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Harry Wayne Casey

Harry Wayne Casey

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Also Known As: Harry Casey Died:
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The "KC" in disco hitmakers KC and the Sunshine Band, Harry Wayne Casey was the co-founder, lead singer and producer for the hit dance/R&B group, which racked up an impressive roster of hits at the height of the disco era, including such effervescent songs as "Get Down Tonight," "That's the Way (I Like It)," "Boogie Shoes" and others. Casey launched the Sunshine Band in 1973 with bassist-engineer Richard Finch while both were employed at the soul/dance label TK Records. The group's unique sound - a blend of Motown soul and Caribbean dance music that hinged on a trance-like axis of constantly repeated lyrics and heavy percussion - found favor with clubgoers in the mid-1970s, who helped to provide Casey with five No. 1 singles and four platinum albums before the fizz dissolved from the disco scene in the early 1980s. The 1990s boom in Seventies nostalgia revived interest in Casey's music, prompting him to assemble a new Sunshine Band for numerous live dates and occasional, largely ignored new recordings. The Sunshine Band's enduring popularity underscored Harry Wayne Casey's status as one of the most successful purveyors of dance music in the 1970s and beyond.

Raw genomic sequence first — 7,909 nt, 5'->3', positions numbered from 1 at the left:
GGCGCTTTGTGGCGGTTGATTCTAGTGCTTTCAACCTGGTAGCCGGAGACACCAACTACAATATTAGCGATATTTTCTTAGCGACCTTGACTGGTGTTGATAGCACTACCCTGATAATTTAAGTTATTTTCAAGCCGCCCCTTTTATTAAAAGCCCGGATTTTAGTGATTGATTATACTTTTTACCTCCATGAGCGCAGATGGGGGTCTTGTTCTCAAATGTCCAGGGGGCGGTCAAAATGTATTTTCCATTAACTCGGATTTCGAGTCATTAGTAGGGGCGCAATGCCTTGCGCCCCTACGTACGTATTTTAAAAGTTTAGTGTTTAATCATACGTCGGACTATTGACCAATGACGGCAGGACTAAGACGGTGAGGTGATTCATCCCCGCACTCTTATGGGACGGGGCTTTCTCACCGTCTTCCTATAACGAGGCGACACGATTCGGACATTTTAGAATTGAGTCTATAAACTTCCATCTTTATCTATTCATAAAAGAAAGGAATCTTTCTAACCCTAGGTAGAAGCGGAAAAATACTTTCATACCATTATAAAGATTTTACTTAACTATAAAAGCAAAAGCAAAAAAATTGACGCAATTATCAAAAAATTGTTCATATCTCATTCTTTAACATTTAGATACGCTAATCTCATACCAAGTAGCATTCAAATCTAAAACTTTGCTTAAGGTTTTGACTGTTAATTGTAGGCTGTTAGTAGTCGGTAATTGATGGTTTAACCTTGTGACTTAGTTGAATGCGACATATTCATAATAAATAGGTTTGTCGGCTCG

The "KC" in disco hitmakers KC and the Sunshine Band, Harry Wayne Casey was the co-founder, lead singer and producer for the hit dance/R&B group, which racked up an impressive roster of hits at the height of the disco era, including such effervescent songs as "Get Down Tonight," "That's the Way (I Like It)," "Boogie Shoes" and others. Casey launched the Sunshine Band in 1973 with bassist-engineer Richard Finch while both were employed at the soul/dance label TK Records. The group's unique sound - a blend of Motown soul and Caribbean dance music that hinged on a trance-like axis of constantly repeated lyrics and heavy percussion - found favor with clubgoers in the mid-1970s, who helped to provide Casey with five No. 1 singles and four platinum albums before the fizz dissolved from the disco scene in the early 1980s. The 1990s boom in Seventies nostalgia revived interest in Casey's music, prompting him to assemble a new Sunshine Band for numerous live dates and occasional, largely ignored new recordings. The Sunshine Band's enduring popularity underscored Harry Wayne Casey's status as one of the most successful purveyors of dance music in the 1970s and beyond.

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